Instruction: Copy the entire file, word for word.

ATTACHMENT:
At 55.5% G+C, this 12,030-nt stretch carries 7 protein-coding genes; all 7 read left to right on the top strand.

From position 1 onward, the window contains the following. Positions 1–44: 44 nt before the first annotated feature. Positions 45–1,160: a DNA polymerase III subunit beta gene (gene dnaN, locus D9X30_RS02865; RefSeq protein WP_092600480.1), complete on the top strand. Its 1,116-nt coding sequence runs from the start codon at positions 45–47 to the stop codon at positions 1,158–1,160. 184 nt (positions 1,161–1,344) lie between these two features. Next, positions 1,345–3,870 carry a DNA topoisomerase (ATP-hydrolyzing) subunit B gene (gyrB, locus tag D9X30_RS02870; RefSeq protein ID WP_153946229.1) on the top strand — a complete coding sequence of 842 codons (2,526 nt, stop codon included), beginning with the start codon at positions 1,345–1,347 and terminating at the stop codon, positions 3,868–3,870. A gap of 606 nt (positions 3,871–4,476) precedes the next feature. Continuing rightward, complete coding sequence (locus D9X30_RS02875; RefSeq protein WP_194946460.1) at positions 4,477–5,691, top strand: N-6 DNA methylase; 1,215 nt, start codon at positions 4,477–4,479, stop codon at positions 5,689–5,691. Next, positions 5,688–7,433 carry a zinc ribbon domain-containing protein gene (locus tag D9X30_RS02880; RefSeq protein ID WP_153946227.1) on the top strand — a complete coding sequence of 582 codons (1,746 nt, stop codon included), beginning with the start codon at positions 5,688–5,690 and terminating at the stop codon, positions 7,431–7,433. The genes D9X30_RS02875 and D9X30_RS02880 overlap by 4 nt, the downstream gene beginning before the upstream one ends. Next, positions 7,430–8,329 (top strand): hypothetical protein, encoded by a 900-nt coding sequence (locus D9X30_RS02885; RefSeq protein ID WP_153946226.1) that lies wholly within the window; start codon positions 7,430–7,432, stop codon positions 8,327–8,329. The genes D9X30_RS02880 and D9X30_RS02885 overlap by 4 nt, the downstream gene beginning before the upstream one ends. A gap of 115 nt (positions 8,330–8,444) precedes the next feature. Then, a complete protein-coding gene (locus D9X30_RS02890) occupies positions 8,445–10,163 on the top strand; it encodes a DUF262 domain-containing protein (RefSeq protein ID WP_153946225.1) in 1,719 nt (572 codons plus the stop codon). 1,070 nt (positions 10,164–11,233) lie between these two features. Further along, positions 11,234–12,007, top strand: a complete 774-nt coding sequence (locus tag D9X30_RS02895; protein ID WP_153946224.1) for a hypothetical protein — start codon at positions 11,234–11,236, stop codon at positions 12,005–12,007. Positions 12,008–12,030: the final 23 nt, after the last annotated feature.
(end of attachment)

At 55.5% G+C, this 12,030-nt stretch carries 7 protein-coding genes; all 7 read left to right on the top strand.

From position 1 onward, the window contains the following. Positions 1–44: 44 nt before the first annotated feature. Positions 45–1,160: a DNA polymerase III subunit beta gene (gene dnaN, locus D9X30_RS02865; RefSeq protein WP_092600480.1), complete on the top strand. Its 1,116-nt coding sequence runs from the start codon at positions 45–47 to the stop codon at positions 1,158–1,160. 184 nt (positions 1,161–1,344) lie between these two features. Next, positions 1,345–3,870 carry a DNA topoisomerase (ATP-hydrolyzing) subunit B gene (gyrB, locus tag D9X30_RS02870; RefSeq protein ID WP_153946229.1) on the top strand — a complete coding sequence of 842 codons (2,526 nt, stop codon included), beginning with the start codon at positions 1,345–1,347 and terminating at the stop codon, positions 3,868–3,870. A gap of 606 nt (positions 3,871–4,476) precedes the next feature. Continuing rightward, complete coding sequence (locus D9X30_RS02875; RefSeq protein WP_194946460.1) at positions 4,477–5,691, top strand: N-6 DNA methylase; 1,215 nt, start codon at positions 4,477–4,479, stop codon at positions 5,689–5,691. Next, positions 5,688–7,433 carry a zinc ribbon domain-containing protein gene (locus tag D9X30_RS02880; RefSeq protein ID WP_153946227.1) on the top strand — a complete coding sequence of 582 codons (1,746 nt, stop codon included), beginning with the start codon at positions 5,688–5,690 and terminating at the stop codon, positions 7,431–7,433. The genes D9X30_RS02875 and D9X30_RS02880 overlap by 4 nt, the downstream gene beginning before the upstream one ends. Next, positions 7,430–8,329 (top strand): hypothetical protein, encoded by a 900-nt coding sequence (locus D9X30_RS02885; RefSeq protein ID WP_153946226.1) that lies wholly within the window; start codon positions 7,430–7,432, stop codon positions 8,327–8,329. The genes D9X30_RS02880 and D9X30_RS02885 overlap by 4 nt, the downstream gene beginning before the upstream one ends. A gap of 115 nt (positions 8,330–8,444) precedes the next feature. Then, a complete protein-coding gene (locus D9X30_RS02890) occupies positions 8,445–10,163 on the top strand; it encodes a DUF262 domain-containing protein (RefSeq protein ID WP_153946225.1) in 1,719 nt (572 codons plus the stop codon). 1,070 nt (positions 10,164–11,233) lie between these two features. Further along, positions 11,234–12,007, top strand: a complete 774-nt coding sequence (locus tag D9X30_RS02895; protein ID WP_153946224.1) for a hypothetical protein — start codon at positions 11,234–11,236, stop codon at positions 12,005–12,007. Positions 12,008–12,030: the final 23 nt, after the last annotated feature.